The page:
A sophisticated urban vibe, historic charm and a vibrant food scene
Sitting pretty between kunanyi/Mt Wellington and the River Derwent, Tasmania’s capital city and its contemporary-meets-colonial charm is a delightful surprise package. Just behind the postcard views of 19th-century sandstone warehouses and bright sails on the water are moody bars, swanky restaurants, and the unmissable Mona – Museum of Old and New Art.
Beyond city limits lie fascinating historic sites, charming country towns, Bruny Island, the Huon Valley’s farm gates and orchards, and vast tracks of World Heritage wilderness.
Passionate Tasmanian producers, inventive chefs and celebrated wine regions all make Hobart a haven for foodies. Taste award-winning pinot noir and riesling at cellar doors in the Derwent, Huon and Coal River valleys, follow whisky and cider trails, and drop by small farms where produce such as honey and berries are sold direct or served at on-site cafes.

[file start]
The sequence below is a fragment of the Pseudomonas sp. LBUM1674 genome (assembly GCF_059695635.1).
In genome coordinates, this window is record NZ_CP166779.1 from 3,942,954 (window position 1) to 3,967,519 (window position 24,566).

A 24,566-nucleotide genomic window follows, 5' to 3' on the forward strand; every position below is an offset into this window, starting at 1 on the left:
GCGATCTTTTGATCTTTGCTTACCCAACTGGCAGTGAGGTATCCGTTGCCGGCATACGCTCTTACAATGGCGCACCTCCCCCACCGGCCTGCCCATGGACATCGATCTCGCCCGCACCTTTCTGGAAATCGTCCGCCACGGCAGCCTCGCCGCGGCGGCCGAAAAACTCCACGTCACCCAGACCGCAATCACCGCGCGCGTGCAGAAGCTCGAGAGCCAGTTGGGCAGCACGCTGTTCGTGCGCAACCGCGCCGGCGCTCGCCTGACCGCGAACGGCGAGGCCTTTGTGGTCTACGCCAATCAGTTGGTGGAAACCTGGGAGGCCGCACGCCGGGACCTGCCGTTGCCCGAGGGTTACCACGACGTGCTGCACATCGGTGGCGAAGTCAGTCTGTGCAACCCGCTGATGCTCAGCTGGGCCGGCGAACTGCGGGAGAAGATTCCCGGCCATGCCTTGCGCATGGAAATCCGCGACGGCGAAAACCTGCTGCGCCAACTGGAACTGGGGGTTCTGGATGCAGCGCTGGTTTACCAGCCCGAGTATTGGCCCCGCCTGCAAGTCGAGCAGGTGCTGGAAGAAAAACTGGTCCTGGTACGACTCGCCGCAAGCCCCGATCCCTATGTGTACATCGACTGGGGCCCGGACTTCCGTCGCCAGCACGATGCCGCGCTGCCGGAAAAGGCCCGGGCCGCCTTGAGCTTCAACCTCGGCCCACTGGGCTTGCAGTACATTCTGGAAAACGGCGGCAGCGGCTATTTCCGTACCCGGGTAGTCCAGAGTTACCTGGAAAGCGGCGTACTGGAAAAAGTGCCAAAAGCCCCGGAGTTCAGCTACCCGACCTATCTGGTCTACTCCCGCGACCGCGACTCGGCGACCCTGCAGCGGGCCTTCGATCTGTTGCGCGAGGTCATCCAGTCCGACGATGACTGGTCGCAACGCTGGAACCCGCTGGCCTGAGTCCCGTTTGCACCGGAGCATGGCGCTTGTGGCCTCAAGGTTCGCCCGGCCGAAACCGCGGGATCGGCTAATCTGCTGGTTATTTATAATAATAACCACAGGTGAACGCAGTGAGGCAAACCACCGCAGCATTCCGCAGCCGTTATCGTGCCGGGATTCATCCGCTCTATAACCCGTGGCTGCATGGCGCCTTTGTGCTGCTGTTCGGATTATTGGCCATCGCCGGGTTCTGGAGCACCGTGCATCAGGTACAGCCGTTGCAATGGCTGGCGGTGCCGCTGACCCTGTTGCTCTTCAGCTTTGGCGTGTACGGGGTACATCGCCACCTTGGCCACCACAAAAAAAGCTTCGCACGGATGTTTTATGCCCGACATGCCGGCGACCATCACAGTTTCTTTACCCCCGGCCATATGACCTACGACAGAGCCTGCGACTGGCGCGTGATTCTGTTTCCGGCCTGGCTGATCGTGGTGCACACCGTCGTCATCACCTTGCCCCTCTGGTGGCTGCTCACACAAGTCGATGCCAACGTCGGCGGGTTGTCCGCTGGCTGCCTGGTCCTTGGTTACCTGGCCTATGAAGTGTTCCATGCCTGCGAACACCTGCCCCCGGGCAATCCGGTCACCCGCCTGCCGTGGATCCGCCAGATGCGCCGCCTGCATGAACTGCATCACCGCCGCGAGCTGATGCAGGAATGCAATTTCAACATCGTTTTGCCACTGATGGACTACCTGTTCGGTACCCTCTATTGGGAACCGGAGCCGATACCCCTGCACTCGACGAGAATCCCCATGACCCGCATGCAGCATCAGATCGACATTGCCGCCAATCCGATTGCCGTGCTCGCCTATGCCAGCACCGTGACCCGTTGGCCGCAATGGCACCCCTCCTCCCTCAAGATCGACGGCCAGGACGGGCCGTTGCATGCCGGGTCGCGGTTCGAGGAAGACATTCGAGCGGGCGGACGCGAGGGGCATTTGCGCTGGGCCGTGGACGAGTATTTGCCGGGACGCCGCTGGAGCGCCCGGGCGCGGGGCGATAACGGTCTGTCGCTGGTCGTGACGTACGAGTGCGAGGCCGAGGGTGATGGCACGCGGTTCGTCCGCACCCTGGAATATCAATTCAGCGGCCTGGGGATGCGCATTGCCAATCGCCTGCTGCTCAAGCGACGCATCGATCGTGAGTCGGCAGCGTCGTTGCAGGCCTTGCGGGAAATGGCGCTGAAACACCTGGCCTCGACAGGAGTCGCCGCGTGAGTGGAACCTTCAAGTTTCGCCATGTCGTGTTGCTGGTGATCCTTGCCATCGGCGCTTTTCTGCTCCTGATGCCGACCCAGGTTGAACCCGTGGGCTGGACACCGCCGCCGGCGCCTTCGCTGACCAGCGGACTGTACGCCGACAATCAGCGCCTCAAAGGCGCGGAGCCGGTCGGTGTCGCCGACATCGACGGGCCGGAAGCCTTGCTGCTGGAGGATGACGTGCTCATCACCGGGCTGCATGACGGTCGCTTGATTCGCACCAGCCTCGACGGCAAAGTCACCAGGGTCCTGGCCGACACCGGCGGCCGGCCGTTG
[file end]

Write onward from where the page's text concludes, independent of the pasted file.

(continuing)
Hobart puts you in easy reach of some of Australia’s most dramatic natural landscapes, where you can hike, kayak, mountain bike or take a wildlife cruise. Historic Hobart is a modern traveller’s dream.
Things to do
A short drive from the city, Mount Wellington’s criss-crossed walking and mountain biking tracks offer amazing city views. Further afield, the Tasman Peninsula is home to iconic sights like The Blowhole and Tasman Arch, and eco-cruises to the Southern Hemisphere’s tallest sea cliffs to see dolphins, fur seals, albatross and migrating whales. A drive to Maydena opens in new window, known for its mountain biking trails, puts you on the edge of Tasmania’s World Heritage wilderness, close to stunning natural places including Mt Field National Park and Southwest National Park.
Image credit: Luke Tscharke
Trails: whisky, wine, beer and cider